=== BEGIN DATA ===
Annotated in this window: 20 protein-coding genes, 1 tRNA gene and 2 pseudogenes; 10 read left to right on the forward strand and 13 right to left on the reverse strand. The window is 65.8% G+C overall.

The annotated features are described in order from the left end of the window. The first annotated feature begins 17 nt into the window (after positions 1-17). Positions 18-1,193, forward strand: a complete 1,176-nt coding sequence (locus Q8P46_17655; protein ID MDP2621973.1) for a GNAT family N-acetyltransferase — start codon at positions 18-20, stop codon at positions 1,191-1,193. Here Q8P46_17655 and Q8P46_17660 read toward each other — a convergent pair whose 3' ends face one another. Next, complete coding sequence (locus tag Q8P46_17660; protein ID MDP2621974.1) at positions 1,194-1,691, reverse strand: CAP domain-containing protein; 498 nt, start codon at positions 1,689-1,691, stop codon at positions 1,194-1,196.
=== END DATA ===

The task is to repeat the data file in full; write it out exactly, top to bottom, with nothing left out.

Annotated in this window: 20 protein-coding genes, 1 tRNA gene and 2 pseudogenes; 10 read left to right on the forward strand and 13 right to left on the reverse strand. The window is 65.8% G+C overall.

The annotated features are described in order from the left end of the window. The first annotated feature begins 17 nt into the window (after positions 1-17). Positions 18-1,193, forward strand: a complete 1,176-nt coding sequence (locus Q8P46_17655; protein ID MDP2621973.1) for a GNAT family N-acetyltransferase — start codon at positions 18-20, stop codon at positions 1,191-1,193. Here Q8P46_17655 and Q8P46_17660 read toward each other — a convergent pair whose 3' ends face one another. Next, complete coding sequence (locus tag Q8P46_17660; protein ID MDP2621974.1) at positions 1,194-1,691, reverse strand: CAP domain-containing protein; 498 nt, start codon at positions 1,689-1,691, stop codon at positions 1,194-1,196.